A place outside Jerusalem where, for a considerable period, apostate Israelites, including Ahaz and Manasseh, engaged in child sacrifice. Finally, King Josiah made it unfit for worship. (2Ki 23:10; 2Ch 28:3; 33:6; Jer 7:31-33; 19:3-14; 32:35) Topheth probably occupied a section of the eastern part of the Valley of Hinnom near the Gate of the Potsherds.—Jer 19:2, 6, 14; see HINNOM, VALLEY OF.
Commenting on 2 Kings 23:10, the Jewish commentator David Kimhi (1160?-1235?) offers this possible explanation concerning Topheth: “The name of the place where they caused their sons to pass through [the fire] to Molech. The name of the place was Topheth, and they said it was called thus because at the time of worship they would dance and strike tambourines [Heb., tup·pimʹ] so that the father would not hear his son’s cries when they were causing him to pass through the fire, and that his heart might not become agitated over him and he take him from their hand. And this place was a valley that belonged to a man named Hinnom, and it was called ‘Valley of Hinnom’ and ‘Valley of the Son of Hinnom’ . . . . And Josiah defiled that place, reducing it to an unclean place, to cast there carcasses and all uncleanness, that it might never again come up into the heart of a man to cause his son and his daughter to pass through in the fire to Molech.”—Biblia Rabbinica, Jerusalem, 1972.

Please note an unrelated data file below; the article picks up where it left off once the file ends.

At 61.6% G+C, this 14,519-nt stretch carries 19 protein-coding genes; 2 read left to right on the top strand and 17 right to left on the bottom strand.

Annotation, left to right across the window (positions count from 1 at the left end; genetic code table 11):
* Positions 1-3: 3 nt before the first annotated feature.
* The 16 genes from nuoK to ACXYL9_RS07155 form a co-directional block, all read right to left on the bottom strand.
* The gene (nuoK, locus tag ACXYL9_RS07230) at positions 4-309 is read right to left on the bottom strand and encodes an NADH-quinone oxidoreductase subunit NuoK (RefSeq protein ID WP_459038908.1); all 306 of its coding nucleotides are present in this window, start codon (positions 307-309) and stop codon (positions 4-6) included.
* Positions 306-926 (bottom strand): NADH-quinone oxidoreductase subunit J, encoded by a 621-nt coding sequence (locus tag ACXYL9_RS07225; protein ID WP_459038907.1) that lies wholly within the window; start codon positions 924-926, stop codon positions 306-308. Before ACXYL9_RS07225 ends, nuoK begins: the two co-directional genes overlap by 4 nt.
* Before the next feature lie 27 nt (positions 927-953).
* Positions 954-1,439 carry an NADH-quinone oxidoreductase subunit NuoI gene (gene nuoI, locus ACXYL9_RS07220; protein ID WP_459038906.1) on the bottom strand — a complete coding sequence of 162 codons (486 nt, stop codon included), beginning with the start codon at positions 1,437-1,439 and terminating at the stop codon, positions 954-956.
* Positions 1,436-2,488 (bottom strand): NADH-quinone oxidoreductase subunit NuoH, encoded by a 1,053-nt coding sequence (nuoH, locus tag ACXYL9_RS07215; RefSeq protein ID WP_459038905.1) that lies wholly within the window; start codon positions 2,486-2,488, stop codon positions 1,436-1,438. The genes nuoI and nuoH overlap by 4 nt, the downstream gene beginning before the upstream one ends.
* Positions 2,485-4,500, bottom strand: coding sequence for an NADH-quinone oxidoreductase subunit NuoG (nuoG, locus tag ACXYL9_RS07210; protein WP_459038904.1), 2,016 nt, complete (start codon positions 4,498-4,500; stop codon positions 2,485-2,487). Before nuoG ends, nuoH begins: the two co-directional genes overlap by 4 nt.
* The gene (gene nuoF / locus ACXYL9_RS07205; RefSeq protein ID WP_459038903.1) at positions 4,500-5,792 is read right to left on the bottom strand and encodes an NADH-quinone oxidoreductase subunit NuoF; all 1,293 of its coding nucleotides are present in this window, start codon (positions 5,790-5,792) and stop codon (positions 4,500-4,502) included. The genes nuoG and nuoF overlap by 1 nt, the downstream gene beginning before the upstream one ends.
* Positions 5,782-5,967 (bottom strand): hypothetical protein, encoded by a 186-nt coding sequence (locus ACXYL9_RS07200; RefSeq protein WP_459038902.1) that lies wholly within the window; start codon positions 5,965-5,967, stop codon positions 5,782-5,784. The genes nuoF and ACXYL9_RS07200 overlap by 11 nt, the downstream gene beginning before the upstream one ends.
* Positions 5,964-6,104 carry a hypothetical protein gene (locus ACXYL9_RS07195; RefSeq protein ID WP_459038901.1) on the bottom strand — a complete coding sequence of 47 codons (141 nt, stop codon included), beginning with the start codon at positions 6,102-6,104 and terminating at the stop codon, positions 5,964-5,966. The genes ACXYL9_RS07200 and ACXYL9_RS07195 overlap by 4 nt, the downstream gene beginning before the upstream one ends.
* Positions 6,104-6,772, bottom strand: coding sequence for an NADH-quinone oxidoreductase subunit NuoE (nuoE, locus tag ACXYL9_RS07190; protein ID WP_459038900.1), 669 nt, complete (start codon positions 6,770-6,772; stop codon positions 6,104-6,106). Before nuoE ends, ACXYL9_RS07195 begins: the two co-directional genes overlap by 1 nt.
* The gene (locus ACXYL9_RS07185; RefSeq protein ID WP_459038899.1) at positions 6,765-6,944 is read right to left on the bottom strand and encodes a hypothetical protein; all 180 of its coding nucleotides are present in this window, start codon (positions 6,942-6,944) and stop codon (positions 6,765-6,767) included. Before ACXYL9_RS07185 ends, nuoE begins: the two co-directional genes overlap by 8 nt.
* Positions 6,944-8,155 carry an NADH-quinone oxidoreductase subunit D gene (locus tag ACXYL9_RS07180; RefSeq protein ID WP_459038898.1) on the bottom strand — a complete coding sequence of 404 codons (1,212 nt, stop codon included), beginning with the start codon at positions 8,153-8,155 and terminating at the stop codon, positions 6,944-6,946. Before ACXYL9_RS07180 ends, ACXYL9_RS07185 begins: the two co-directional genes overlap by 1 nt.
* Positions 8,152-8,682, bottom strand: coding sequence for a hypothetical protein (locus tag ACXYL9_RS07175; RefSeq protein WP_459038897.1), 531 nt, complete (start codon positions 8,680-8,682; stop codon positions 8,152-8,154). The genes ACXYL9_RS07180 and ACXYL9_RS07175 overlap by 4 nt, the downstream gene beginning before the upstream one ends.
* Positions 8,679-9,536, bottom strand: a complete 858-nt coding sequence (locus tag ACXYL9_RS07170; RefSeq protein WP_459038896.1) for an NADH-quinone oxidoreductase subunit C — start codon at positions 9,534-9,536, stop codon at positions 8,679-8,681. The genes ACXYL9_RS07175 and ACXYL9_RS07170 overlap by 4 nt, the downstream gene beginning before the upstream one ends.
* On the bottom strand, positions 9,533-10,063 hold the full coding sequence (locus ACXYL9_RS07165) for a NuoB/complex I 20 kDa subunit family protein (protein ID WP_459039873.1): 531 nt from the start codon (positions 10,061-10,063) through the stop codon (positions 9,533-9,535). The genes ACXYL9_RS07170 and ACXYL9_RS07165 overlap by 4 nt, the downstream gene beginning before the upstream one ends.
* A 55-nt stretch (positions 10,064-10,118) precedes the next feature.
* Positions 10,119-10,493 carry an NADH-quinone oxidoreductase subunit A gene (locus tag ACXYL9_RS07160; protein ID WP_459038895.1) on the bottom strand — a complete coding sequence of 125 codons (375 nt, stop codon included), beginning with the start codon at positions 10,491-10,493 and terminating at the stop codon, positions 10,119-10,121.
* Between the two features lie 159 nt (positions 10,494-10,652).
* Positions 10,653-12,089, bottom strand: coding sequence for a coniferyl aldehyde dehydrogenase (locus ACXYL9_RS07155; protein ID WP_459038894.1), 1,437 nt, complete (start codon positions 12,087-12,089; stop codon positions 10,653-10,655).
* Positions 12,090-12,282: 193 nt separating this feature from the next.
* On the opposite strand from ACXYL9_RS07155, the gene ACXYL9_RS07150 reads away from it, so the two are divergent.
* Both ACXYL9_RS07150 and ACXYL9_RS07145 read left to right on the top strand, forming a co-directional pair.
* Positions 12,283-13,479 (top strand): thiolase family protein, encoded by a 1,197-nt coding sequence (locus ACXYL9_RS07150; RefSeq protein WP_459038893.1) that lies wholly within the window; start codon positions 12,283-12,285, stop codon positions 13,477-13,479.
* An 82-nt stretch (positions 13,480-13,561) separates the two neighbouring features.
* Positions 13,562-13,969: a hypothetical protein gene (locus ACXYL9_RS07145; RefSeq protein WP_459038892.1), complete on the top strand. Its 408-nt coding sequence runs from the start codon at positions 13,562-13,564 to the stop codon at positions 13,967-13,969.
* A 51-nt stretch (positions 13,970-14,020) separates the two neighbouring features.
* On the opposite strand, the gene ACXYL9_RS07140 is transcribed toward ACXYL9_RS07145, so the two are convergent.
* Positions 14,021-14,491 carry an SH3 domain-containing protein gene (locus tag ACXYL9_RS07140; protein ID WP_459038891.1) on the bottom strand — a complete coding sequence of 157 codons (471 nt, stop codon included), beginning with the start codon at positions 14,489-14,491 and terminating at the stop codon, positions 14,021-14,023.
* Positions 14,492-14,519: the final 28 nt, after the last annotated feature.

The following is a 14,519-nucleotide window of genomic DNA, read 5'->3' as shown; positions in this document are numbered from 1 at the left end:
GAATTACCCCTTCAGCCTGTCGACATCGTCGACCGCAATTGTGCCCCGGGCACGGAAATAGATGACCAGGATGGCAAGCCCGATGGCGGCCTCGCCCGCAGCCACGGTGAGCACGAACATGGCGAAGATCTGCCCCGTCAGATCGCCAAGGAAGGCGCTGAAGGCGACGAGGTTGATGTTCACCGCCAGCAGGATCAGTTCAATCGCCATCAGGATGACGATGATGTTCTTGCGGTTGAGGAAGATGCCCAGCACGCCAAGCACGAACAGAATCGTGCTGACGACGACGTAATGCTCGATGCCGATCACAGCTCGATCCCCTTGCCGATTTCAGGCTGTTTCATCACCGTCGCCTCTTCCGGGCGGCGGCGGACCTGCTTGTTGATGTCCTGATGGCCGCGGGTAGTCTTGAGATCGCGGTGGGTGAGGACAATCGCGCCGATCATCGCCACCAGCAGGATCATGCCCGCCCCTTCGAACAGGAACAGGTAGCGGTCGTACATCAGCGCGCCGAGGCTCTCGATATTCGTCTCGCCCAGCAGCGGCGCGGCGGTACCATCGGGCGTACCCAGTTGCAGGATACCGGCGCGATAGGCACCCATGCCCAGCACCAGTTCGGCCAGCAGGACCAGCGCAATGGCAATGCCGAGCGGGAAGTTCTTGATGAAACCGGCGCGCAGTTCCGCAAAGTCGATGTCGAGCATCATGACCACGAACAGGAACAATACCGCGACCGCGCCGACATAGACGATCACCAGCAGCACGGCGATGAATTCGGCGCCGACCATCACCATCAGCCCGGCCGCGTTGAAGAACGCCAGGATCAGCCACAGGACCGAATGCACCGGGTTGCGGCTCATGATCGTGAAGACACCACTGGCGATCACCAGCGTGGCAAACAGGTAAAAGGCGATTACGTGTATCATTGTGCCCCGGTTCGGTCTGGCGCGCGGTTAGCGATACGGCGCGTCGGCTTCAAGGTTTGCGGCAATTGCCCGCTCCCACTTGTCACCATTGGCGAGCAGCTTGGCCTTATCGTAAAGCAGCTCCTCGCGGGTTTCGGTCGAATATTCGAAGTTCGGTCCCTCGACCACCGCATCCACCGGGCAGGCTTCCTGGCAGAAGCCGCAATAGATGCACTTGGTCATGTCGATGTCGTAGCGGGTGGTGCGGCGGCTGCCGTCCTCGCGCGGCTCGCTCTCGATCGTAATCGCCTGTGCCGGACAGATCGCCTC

At Isaiah 30:32, 33 it is stated that the punishment that Jehovah will bring against Assyria “will certainly prove to be with tambourines [Heb., bethup·pimʹ] and with harps . . . . For his Topheth is set in order from recent times . . . . Fire and wood are in abundance. The breath of Jehovah, like a torrent of sulphur, is burning against it.” Here Topheth is used figuratively as a place of burning with fire, to represent the destruction that was to come upon Assyria.